Usually, when schools have intervention in mind, they will explicitly create intensive summer intervention programs for a particular group of struggling students. Most reading research points to the success of such programs, showing a significant relationship between the hours of intervention and improvement of reading ability. 

 

The One Common Theme: Books

Sprig Storybooks

                                                                                                Sprig’s Storybooks

Whether it’s taking part in a reading challenge, doing a book review, participating in book giveaways, or maintaining reading logs, the one common theme in all Summer Literacy Programs is books. 

As such, it’s important to involve people who are knowledgeable about and have access to books.

Some school libraries stay open for the summer for this very reason, and the school librarian plays a key role in summer reading programs.

Even without a librarian, at the very least, kids should have access to fun books which appeal to them. These books can be accompanied by animations or other effects like augmented reality. 

Anything that encourages early learners to read should be favoured.

 

The Involvement of Parents

Involvement of Parents

The involvement of parents in summer literacy programs is not only recommended, it is actually imperative to student success! 

Yes, the literacy programs and camps are a way to keep kids engaged in a productive way during the summer. But just as it is during the school year, it’s important for parents to actively participate in their child’s learning. 

Active parental involvement makes a big difference when it comes to making literacy gains.

Nearly half of parents are not even aware of the summer slide. So summer literacy programs have the responsibility to make families aware of the opportunity that exists to make use of the programs, and also support families in their own efforts to work on literacy. 

The Sprig Home app has supported parents both during and post-pandemic to provide easy, accessible learning activities that turn those everyday moments into learning opportunities. 

 

Summer Literacy Is Both Fun and Serious

Summer Literacy is Both Fun and Serious

​​While summer literacy programs are meant to be fun, it’s also serious enough that many different types of organizations (school districts, colleges, societies, and educational organizations) are now offering some version of summer literacy instruction.

In a recent study of 580 public and private elementary schools in the US, 65% of them held summer literacy programs, despite not being required or funded to do so. 

Regardless of the type of organization, it’s clear that to provide an enriching learning experience to kids that truly excites them to pursue reading, educational resources are required that are specifically created for summer literacy. 

The Family Summer Literacy Boost bundle from Joyful Literacy helps parents and summer schools teach students who are in kindergarten to Grade 2.

This fully digital video series contains downloadable books, videos from topmost experts in the field of literacy, and instructional materials geared towards reading mastery.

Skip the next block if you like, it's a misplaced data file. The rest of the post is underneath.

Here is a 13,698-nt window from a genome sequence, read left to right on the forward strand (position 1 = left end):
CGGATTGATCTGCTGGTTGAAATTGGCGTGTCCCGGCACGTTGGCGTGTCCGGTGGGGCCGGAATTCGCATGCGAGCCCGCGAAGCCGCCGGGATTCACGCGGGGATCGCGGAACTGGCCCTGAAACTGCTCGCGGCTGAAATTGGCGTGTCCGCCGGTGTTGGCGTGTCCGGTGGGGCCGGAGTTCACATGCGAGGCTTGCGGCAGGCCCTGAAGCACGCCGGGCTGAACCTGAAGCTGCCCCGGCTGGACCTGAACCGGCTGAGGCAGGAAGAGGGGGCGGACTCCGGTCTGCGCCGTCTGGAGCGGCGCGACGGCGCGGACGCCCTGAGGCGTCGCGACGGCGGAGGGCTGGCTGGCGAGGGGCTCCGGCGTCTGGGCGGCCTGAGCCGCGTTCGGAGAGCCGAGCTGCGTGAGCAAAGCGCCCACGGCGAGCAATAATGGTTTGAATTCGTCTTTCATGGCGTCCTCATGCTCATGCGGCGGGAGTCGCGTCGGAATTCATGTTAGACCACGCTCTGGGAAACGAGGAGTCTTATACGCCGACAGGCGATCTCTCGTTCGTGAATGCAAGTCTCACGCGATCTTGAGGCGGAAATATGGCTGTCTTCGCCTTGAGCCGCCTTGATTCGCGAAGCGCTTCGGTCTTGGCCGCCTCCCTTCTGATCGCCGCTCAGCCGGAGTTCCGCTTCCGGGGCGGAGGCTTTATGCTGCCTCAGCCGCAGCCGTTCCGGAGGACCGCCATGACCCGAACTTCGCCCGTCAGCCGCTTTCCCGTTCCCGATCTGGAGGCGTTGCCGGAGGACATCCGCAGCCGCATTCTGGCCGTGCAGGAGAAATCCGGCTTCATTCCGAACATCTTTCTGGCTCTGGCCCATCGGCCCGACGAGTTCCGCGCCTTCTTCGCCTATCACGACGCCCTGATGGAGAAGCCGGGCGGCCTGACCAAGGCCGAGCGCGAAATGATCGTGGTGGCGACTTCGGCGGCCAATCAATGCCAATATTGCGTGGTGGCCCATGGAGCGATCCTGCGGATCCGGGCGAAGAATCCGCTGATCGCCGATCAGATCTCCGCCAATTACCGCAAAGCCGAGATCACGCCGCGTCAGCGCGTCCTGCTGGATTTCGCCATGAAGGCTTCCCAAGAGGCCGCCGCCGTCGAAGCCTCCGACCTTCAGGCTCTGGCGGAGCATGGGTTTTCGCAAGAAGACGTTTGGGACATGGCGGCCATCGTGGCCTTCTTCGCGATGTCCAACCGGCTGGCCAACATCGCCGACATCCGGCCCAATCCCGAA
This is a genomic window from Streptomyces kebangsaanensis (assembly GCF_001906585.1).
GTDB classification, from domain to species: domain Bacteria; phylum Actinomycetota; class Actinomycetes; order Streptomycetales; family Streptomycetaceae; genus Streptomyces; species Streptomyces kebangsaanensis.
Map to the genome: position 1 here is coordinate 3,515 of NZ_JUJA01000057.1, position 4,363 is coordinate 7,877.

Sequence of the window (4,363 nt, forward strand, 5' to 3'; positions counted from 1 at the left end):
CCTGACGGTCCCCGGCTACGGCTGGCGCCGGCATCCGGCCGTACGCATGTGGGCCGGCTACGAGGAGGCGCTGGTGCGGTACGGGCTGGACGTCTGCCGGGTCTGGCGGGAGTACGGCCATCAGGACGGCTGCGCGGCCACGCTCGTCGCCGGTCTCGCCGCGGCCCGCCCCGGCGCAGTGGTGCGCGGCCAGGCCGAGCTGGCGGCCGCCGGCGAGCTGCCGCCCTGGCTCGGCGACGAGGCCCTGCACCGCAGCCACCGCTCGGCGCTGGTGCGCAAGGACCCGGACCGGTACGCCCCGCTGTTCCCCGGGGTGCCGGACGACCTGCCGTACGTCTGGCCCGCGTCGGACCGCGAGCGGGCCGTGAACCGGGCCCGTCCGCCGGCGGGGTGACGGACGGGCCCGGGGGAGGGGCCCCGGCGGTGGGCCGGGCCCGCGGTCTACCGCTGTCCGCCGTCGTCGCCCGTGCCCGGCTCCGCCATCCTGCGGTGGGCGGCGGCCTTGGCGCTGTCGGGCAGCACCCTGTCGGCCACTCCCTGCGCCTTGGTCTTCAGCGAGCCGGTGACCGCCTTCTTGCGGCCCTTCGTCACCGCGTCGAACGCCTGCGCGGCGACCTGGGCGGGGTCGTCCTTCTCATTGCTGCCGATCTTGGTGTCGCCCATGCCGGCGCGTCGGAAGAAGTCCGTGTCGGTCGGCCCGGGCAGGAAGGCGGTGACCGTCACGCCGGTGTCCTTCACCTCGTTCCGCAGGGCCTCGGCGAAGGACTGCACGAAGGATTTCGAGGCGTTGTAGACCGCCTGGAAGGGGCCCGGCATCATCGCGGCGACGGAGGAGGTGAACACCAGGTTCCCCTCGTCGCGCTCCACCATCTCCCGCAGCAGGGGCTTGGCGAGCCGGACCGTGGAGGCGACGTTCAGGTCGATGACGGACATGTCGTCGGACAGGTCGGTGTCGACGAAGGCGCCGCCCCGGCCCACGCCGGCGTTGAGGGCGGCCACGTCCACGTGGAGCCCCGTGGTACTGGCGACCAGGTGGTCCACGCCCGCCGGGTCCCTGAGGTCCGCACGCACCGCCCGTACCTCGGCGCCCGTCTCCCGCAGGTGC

Sprig fully endorses the video bundle, given its equal emphasis on both teachers and parents, the collaboration of whom is absolutely essential for a successful summer literacy program. 

 

Using What Works in Summer Literacy

The group of students you select for a summer literacy program, the modes you use to teach them, and the roles you involve to coordinate the program are all important decisions. 

But it’s most important is to use an evidence-based literacy strategy that works. 

The number of literacy activities one can do are endless.

Stories

Crafts

Explorations

Worksheets

Experiments

Etc.

But to do it all in a structured setting, supervised by literacy specialists and parents, is the real difference maker. 

Teachers know their students. When teachers are given the opportunity to modify program components for their students, the effectiveness of summer literacy programs is further enhanced.

When prior assessments are conducted to understand the student’s areas of strength and growth, reading instruction is adjusted accordingly for the student. 

From that point onwards, teachers can follow an evidence-based framework to monitor student progress until full literacy has been achieved. 

Achieving early literacy for all is Sprig’s passion! If you can’t get enough of early literacy improvement articles, please also be sure to check out:

The 4 Golden Rules of Early Literacy Development

Building Early Literacy Skills in Schools. Thoughtful Considerations

Have any questions about summer reading or summer literacy programs? Contact us.

When Parents Get Involved, Early Literacy Grows

Maureen Taylor is Sprig’s Strategic Advisor of Learning and Governance. After earning a B.Ed and M.Ed from the University of Saskatchewan, Maureen has spent 30 years in early years education working as an educator, administrator, superintendent, and consultant.

 

How many new parents have been told, by well-intentioned family or friends, that they need to do activities with their young children that promote learning? After all, we’ve all heard that a child’s education begins at birth and ultimately goes on forever.  

I know it is not always easy to see the impact of our everyday interactions with our children. As a parent and grandparent, I can attest to that. However, as an educator who has read the research and has years of practical experience, I can confidently say that the early years really are pivotal in a child’s educational development. It is my belief that parental involvement is a cornerstone to a child’s education.

 

Learning at Home is Important